‘HDR Video Next Big TV Step’ Says University Spin-Off
Posted on May 16, 2012 by Alex Fice
Innovative television technology that’s as clever as the human eye was showcased by University of Warwick spinout company goHDR at the NAB 2012.
goHDR showed High Dynamic Range (HDR) video, screened on a commercial HDR display, enabling viewers to see images with exceptional lighting detail.
Alan Chalmers, Professor of Visualisation at WMG, University of Warwick and Innovation Director at goHDR, explains: “High Dynamic Range video is the next big step in TV imaging – similar to the change from black and white to colour TV. For the first time, viewers will be able to see scenes on TV just as they would in real life, without losing detail in the glare of bright sunlight or in deep shadow.”
The company is developing compression technology that will enable the huge data streams produced by HDR video cameras to be displayed on a TV screen. As part of its demonstration at the show, goHDR has just announced it will be teaming up with the Italian company, SIM2, to enable the HDR content produced by goHDR to be screened on SIM2’s first commercial HDR display, the HDR47E monitor.
“The data stream produced by HDR cameras is huge – equivalent to a CD worth of data per second. To address this issue, goHDR has produced two products: an Encoder which compresses the data to allow it to be transferred to a display, and a Media Player, which reverses the process and allows the pictures to be viewed with all the glorious lighting detail preserved,” says Professor Chalmers.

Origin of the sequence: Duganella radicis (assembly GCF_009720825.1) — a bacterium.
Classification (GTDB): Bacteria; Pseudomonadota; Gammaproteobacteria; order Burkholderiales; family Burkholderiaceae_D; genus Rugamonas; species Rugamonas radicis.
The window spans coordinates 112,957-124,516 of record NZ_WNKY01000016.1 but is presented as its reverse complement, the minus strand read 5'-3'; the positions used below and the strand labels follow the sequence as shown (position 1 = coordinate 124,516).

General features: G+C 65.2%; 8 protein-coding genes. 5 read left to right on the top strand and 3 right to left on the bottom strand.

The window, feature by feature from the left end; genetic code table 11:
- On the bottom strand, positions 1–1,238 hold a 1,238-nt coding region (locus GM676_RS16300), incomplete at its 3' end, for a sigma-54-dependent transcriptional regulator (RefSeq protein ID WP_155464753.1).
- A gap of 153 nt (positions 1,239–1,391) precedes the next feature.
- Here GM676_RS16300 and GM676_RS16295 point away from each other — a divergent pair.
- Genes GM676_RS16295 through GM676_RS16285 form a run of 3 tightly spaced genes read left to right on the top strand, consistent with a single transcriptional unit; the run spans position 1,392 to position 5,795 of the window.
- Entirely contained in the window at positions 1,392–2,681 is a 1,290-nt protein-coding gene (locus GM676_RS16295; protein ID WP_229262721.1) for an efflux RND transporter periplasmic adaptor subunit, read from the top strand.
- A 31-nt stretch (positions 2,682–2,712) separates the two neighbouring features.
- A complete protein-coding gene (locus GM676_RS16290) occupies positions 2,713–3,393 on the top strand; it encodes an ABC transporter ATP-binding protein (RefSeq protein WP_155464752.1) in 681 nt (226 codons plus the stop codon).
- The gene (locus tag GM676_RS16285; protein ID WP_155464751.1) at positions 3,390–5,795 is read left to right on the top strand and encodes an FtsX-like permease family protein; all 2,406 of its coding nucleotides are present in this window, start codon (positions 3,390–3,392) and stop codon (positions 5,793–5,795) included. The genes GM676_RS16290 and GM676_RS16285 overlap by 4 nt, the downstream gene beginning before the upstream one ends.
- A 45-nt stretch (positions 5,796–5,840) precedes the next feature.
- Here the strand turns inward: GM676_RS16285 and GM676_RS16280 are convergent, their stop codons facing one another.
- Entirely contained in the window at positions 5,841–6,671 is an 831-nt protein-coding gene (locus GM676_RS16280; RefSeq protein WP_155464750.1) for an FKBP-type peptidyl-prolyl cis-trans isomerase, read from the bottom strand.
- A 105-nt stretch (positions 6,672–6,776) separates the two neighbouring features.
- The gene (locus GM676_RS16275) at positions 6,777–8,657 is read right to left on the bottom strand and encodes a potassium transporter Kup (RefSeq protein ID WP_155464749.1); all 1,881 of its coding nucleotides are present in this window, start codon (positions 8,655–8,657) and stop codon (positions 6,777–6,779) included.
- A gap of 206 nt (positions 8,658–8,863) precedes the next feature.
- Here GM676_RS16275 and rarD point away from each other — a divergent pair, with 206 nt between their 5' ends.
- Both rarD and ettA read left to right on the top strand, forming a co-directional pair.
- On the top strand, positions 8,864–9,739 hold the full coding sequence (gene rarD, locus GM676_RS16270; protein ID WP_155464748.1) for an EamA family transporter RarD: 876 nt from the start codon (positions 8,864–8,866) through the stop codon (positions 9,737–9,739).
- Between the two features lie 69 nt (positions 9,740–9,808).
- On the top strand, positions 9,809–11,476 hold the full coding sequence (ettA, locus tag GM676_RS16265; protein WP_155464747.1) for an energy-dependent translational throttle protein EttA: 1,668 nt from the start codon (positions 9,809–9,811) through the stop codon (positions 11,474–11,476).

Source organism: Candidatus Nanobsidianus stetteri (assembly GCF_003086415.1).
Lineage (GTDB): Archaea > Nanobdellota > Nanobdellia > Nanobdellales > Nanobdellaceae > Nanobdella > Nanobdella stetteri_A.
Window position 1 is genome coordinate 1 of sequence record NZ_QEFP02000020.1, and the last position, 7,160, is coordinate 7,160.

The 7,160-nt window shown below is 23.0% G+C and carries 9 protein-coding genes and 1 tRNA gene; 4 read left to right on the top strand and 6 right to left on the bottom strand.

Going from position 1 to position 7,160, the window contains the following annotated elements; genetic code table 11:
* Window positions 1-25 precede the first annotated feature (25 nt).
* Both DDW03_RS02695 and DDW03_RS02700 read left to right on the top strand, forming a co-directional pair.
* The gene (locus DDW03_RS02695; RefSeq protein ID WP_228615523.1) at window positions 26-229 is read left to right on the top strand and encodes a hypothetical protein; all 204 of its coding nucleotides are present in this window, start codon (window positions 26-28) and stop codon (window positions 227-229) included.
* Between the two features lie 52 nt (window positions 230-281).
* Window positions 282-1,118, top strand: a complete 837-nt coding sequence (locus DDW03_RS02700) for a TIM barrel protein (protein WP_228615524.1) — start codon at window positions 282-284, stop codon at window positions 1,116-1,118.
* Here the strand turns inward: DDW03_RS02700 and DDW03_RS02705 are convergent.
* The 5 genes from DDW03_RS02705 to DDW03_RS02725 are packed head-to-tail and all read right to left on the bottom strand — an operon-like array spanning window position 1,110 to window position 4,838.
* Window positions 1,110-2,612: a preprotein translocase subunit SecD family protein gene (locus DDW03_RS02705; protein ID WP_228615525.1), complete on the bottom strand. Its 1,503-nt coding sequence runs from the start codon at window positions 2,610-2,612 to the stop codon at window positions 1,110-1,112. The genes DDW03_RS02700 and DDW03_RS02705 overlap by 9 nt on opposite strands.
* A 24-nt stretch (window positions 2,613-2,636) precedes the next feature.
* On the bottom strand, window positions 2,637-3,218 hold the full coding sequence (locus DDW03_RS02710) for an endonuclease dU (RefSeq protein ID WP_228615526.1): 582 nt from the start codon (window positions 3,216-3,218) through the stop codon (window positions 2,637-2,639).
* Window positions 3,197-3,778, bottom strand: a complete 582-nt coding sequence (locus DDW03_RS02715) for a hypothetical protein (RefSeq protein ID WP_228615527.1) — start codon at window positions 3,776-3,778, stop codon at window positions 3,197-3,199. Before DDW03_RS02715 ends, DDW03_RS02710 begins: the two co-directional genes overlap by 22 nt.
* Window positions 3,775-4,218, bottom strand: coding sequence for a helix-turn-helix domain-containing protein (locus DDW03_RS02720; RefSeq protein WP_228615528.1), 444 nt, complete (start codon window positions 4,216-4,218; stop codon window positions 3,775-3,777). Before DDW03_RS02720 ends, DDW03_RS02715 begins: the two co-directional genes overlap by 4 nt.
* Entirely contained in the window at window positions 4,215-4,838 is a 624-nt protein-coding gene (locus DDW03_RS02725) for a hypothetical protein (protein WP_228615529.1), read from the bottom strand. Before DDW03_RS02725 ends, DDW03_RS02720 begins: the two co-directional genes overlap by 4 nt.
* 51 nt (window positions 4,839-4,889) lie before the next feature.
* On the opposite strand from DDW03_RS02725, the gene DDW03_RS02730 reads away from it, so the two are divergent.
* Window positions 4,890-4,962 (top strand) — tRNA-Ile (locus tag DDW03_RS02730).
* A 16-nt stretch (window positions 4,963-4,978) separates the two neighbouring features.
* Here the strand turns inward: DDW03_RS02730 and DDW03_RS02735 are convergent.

Over the past two years goHDR has had exclusive access to the world’s first true HDR video camera, built by German company SpheronVR, and has produced a number of short films to showcase the technology. This will be the first time the company has been able to demonstrate its work, using SIM2’s HDR47E monitor, to a wide audience, outside the laboratory.
“We are very excited to be working with SIM2 to display HDR content on the world’s first commercial HDR display,” says Professor Chalmers. “TV viewers will get an exclusive glimpse at the significant difference that this technology will make to their viewing experience. HDR is coming. At NAB you will be able to see what the future will be like.”
The film clips produced by goHDR are also available on the company’s website (www.gohdr.com) where they have been specially treated, using a technique called tonemapping, to give an idea of what they would look like on an HDR display.